NEFA in lumen are sensed by a broad range of G-protein-coupled receptor depending on the length of their aliphatic chain. NEFA1 receptor (previously named GPR40) and GPR120 are responsive to medium- and long-chain NEFA (C > 12)( 2 , 72 ). GPR120 is abundantly expressed in human and mouse intestine. SCFA such as acetate or butyrate from food or produced from gut fermentable dietary fibres in the distal intestine by gut microbiota, are detected by NEFA2 and NEFA3 receptors (previously termed as GPR43 and GPR41, respectively)( 73 , 74 ). Moreover, oleoyl-ethanolamide, produced in the small intestine with fatty acid, is a ligand of GPR119( 75 ).

Absorption of NEFA by enterocytes involves two carrier systems including fatty acid transporter CD36 (FAT CD36) and FATP (fatty acid transport protein 4). These transporters seem to be devoted to long-chain fatty acid (LCFA) translocation( 76 , 77 ). Although the efficient action of fatty acid transporter CD36 in LCFA absorption in intestine cells is acknowledged( 77 , 78 ), the position of fatty acid transport protein 4 is unclear. In fact, in a study with a local deletion of FATP gene expression in mouse intestine, kinetics of fatty acid absorption, concentration of TAG in faeces, luminal concentration of fatty acid and feeding under a high-fat diet were not different between wild-type and transgenic mice, and a compensatory up regulation of other fatty acid carriers was missing (fatty acid transporter CD36)( 79 ). This implies that FATP is not crucial for fatty acid trafficking in the intestine. Another possible pathway of NEFA uptake is diffusion( 80 ). Transporters involved in the colonic transport of SCFA produced mainly from colon anaerobic fermentation of dietary fibre by microbiota are not clearly identified. Tissue culture studies (culture of human or rat colonocyte, Caco-2 cell line) have shown an apical active transport with HCO3 exchange and an implication of monocarboxylate transporter isoform 1 in the colonic absorption of SCFA( 81 ).

Fatty acid sensing and gut enteroendocrine cells functions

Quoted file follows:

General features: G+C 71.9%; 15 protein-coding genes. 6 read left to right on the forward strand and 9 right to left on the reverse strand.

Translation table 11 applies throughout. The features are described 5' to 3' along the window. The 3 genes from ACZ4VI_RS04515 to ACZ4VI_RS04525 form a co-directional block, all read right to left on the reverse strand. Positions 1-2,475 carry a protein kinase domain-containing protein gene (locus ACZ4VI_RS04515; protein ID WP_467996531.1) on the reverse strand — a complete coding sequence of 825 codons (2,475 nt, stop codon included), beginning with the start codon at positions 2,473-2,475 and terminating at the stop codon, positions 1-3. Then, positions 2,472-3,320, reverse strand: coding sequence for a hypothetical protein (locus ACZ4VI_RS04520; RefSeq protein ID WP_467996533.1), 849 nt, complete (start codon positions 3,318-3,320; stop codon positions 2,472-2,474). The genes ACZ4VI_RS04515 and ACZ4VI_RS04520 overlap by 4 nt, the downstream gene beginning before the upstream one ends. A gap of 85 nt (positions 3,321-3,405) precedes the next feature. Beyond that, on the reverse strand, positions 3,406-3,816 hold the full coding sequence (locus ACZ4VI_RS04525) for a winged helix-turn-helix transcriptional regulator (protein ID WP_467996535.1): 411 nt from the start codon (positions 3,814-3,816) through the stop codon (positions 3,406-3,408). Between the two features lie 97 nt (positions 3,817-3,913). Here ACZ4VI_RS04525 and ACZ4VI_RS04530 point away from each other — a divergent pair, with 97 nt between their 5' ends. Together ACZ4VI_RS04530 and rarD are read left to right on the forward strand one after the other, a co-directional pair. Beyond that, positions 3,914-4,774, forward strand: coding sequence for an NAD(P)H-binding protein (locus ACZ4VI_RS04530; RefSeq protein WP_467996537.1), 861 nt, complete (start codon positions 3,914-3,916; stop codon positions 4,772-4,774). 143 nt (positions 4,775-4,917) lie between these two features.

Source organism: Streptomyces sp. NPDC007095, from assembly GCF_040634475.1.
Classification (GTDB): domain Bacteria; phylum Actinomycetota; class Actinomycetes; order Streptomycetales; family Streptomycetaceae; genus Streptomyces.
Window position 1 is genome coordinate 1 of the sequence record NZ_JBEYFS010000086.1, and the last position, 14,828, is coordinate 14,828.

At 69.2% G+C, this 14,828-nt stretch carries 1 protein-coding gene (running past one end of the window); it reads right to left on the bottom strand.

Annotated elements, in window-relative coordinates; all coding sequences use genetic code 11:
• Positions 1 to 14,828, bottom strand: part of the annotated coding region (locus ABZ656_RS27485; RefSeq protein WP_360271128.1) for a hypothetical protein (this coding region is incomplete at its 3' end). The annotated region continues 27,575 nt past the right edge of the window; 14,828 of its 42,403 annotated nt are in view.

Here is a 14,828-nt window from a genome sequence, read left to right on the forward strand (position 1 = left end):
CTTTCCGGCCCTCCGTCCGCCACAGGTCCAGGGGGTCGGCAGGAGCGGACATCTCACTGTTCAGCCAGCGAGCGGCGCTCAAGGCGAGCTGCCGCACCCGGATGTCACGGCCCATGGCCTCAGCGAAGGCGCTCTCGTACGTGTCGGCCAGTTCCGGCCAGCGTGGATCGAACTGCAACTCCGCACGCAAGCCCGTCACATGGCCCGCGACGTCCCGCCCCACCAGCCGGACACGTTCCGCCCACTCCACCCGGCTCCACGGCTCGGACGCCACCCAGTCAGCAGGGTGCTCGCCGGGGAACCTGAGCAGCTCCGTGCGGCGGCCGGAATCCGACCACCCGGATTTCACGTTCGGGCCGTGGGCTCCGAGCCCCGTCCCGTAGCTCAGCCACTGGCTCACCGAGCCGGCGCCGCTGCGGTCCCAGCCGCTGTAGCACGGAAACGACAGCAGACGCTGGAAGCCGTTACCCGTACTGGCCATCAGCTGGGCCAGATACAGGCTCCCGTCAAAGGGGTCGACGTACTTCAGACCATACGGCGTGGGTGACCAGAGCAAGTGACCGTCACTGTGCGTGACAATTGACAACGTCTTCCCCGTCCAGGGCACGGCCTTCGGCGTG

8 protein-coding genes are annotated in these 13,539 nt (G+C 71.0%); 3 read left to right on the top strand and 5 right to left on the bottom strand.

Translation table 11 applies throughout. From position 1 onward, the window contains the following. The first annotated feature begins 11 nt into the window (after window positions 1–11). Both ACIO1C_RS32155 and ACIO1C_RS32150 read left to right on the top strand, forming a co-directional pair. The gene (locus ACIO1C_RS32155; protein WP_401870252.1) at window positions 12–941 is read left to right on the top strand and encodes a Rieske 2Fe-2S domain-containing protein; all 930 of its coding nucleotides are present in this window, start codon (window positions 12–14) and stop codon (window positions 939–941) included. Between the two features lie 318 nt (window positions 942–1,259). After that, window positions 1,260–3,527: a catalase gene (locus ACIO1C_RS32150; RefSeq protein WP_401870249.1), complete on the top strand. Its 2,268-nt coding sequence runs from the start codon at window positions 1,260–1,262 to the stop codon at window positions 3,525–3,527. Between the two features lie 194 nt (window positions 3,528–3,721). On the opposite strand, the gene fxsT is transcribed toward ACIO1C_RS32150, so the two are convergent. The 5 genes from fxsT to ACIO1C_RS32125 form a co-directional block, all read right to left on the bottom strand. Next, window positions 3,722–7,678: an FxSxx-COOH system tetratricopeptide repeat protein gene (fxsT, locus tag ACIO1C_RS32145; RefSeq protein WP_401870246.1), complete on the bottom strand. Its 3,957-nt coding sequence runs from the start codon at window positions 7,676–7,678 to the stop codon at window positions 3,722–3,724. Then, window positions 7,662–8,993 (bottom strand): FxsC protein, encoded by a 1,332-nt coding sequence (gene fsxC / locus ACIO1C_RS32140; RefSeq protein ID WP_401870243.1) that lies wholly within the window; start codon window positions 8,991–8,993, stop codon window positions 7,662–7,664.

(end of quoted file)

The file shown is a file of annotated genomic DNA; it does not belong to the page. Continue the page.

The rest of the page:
Unlike protein, it has been suggested that only detection of NEFA (the form being absorbed in gut) has an influence on GI peptide release. For instance, NEFA but not TAG were able to induce PYY and pancreatic polypeptide secretion in human subjects( 82 ). Elsewhere, perturbing the expression of GPR120 receptor in STC-1 cells impaired fatty acid-induced secretion of CCK and membrane depolarisation( 83 ). It appeared thus that CCK secretion depends upon GPR120 sensing. A recent study reported that Trpm5 requires intracellular Ca increase for its activation. Trpm5 is also involved in the CCK release induced by the sensing of lipid through GPR120( 84 ). Moreover, GLP-1 secretion in response to fat stimulation is dependent on GPR120( 2 ). Elsewhere, NEFA1 receptor, being expressed in I-cells, is implicated in LCFA-induced secretion of CCK. In fact, mice genetically lacking NEFA1 receptor were unable to increase CCK secretion after linolenic acid stimulation although this has been observed in wild-type mice( 85 ). Furthermore, fatty acid sensing via NEFA1R elicits secretion of incretins such as GIP and GLP-1 because of its co-localisation with these peptides in EEC. Additionally, it has been shown that substitution of the gene encoding for NEFA1R with that of β-galactosidase in mice decreases GIP and GLP-1 release in response to a fatty diet( 72 ). It thus seems that GPR120 and NEFA1 receptors are prominent for gut endocrine signalling, at least for CCK and incretins. Besides, LCFA were also shown to induce PYY secretion in rats and in human subjects( 86 88 ) but the underlying mechanism is unknown and the role of LCFA receptors has not been studied. A dose-dependent secretion of PYY after fat exposure in the intestinal lumen (mostly in the ileum) as described in the CCK case is not observed( 88 ). However, the unsaturation number and position but not the chain length of fatty acids seem to be important for the release of GI peptides, at least for PYY or CCK. For stimulating their secretion, (i) unsaturated fatty acids are more potent than saturated ones( 87 ), (ii) unsaturated n-9 (such as conjugated linoleic acid) are more potent compared with unsaturated n-6 (arachidonic acid) or n-3 (such as eicosapentanoic and DHA)( 89 ), (iii) C12 (lauric acid) and C18 (oleic acid) have a similar effect( 90 ).